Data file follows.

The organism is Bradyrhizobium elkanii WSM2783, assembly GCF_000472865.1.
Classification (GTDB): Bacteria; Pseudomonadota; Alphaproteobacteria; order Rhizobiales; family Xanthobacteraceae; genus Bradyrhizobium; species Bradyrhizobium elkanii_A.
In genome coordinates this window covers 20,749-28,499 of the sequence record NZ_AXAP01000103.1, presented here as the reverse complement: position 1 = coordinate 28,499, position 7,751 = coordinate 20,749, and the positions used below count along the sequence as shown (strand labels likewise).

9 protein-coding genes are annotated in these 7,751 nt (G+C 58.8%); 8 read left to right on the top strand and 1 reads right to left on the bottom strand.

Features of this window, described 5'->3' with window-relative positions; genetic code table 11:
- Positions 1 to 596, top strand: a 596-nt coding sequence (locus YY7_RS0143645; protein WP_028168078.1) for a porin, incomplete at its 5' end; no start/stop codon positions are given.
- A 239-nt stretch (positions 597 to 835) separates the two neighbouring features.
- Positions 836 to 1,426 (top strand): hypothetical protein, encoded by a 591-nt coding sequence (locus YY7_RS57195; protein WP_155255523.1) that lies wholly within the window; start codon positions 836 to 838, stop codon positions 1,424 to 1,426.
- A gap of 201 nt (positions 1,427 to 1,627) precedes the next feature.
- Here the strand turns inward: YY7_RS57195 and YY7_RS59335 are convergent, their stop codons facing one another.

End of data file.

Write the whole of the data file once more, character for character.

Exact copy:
The organism is Bradyrhizobium elkanii WSM2783, assembly GCF_000472865.1.
Classification (GTDB): Bacteria; Pseudomonadota; Alphaproteobacteria; order Rhizobiales; family Xanthobacteraceae; genus Bradyrhizobium; species Bradyrhizobium elkanii_A.
In genome coordinates this window covers 20,749-28,499 of the sequence record NZ_AXAP01000103.1, presented here as the reverse complement: position 1 = coordinate 28,499, position 7,751 = coordinate 20,749, and the positions used below count along the sequence as shown (strand labels likewise).

9 protein-coding genes are annotated in these 7,751 nt (G+C 58.8%); 8 read left to right on the top strand and 1 reads right to left on the bottom strand.

Features of this window, described 5'->3' with window-relative positions; genetic code table 11:
- Positions 1 to 596, top strand: a 596-nt coding sequence (locus YY7_RS0143645; protein WP_028168078.1) for a porin, incomplete at its 5' end; no start/stop codon positions are given.
- A 239-nt stretch (positions 597 to 835) separates the two neighbouring features.
- Positions 836 to 1,426 (top strand): hypothetical protein, encoded by a 591-nt coding sequence (locus YY7_RS57195; protein WP_155255523.1) that lies wholly within the window; start codon positions 836 to 838, stop codon positions 1,424 to 1,426.
- A gap of 201 nt (positions 1,427 to 1,627) precedes the next feature.
- Here the strand turns inward: YY7_RS57195 and YY7_RS59335 are convergent, their stop codons facing one another.